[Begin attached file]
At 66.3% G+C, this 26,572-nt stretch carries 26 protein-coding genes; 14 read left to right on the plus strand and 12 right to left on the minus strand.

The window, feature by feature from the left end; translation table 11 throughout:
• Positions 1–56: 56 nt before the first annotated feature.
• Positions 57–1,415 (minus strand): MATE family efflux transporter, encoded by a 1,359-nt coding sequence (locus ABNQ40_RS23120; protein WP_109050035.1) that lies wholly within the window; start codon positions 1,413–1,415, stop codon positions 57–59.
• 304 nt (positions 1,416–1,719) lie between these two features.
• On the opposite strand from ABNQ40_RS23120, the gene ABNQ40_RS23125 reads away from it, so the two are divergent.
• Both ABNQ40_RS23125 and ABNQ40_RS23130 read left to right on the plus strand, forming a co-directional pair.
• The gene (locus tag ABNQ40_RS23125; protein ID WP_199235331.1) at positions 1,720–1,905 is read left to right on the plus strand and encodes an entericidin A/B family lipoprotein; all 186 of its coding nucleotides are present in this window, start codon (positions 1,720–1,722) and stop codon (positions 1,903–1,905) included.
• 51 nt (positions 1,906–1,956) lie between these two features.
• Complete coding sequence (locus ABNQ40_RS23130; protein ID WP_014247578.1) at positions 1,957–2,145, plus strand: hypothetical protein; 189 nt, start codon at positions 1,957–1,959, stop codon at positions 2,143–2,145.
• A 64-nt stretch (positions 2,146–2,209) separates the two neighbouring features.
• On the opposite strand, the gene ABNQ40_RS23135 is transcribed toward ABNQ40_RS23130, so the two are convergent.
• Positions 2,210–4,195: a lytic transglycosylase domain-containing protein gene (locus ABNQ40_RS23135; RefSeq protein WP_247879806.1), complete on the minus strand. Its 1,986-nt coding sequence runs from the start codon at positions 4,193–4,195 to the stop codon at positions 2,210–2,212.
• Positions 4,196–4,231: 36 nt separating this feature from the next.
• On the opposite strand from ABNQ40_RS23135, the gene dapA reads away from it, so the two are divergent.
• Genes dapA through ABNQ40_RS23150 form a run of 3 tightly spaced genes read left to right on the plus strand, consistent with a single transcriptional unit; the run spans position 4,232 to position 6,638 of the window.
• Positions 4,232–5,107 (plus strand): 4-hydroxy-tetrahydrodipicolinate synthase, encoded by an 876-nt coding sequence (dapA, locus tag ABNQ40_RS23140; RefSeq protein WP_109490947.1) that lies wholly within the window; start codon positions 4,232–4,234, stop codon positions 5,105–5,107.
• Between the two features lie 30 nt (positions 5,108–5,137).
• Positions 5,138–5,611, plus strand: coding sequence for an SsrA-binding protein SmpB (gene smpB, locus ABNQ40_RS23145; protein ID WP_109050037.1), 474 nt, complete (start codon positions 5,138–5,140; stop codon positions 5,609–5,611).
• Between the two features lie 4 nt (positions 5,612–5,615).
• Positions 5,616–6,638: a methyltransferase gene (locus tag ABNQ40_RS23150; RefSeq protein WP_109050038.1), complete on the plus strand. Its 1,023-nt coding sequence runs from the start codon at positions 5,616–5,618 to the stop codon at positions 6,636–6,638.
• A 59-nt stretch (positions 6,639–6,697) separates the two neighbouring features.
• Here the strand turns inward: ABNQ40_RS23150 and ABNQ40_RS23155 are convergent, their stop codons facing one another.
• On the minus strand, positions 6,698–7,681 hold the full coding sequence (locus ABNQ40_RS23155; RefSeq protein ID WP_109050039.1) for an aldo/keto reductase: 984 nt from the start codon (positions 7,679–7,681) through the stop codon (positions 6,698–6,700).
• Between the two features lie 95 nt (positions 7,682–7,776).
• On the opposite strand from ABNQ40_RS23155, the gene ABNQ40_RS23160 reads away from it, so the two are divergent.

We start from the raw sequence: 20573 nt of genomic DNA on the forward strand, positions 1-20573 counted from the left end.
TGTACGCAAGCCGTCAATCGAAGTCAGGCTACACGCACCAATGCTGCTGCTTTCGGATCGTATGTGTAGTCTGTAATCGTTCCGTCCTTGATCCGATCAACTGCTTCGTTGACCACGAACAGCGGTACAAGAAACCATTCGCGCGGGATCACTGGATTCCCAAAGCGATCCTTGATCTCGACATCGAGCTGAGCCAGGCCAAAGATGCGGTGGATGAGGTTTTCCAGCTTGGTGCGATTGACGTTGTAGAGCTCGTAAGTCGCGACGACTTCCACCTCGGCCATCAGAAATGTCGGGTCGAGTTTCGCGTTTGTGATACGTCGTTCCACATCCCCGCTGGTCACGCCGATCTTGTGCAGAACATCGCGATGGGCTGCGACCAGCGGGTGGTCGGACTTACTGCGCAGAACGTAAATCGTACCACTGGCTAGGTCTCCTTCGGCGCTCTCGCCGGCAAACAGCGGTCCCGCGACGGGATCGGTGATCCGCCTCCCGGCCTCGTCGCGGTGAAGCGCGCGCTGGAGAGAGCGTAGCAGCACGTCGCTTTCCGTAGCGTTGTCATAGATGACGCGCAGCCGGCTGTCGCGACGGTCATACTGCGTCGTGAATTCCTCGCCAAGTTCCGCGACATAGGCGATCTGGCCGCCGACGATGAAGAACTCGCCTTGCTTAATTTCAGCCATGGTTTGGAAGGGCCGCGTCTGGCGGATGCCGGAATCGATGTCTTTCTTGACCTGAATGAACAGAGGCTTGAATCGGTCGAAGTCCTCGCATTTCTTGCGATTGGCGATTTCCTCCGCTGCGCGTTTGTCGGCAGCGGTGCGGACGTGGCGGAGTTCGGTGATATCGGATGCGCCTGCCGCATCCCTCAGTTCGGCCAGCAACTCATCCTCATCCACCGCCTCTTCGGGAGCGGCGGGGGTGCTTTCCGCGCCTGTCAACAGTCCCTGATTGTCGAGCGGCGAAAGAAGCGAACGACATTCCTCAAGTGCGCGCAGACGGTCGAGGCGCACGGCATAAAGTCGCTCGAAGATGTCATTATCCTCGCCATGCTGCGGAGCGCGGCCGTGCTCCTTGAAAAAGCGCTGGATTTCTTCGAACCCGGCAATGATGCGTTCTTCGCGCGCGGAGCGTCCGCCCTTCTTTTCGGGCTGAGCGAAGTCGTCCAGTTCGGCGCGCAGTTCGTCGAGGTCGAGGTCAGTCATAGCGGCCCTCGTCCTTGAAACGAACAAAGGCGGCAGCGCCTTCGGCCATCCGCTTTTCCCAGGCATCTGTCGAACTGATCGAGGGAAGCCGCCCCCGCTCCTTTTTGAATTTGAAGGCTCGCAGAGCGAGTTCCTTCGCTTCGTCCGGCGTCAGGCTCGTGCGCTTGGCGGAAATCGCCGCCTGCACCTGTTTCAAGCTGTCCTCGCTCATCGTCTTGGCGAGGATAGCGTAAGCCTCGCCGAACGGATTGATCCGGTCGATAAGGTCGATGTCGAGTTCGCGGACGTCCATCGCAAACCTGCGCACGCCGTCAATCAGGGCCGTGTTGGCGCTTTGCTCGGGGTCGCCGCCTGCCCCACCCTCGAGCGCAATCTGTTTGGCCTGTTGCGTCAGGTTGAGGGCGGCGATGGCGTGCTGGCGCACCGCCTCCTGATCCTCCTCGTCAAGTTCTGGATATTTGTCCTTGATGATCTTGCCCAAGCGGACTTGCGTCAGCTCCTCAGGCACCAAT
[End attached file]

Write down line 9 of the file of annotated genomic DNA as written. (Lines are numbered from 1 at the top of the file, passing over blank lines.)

• 51 nt (positions 1,906–1,956) lie between these two features.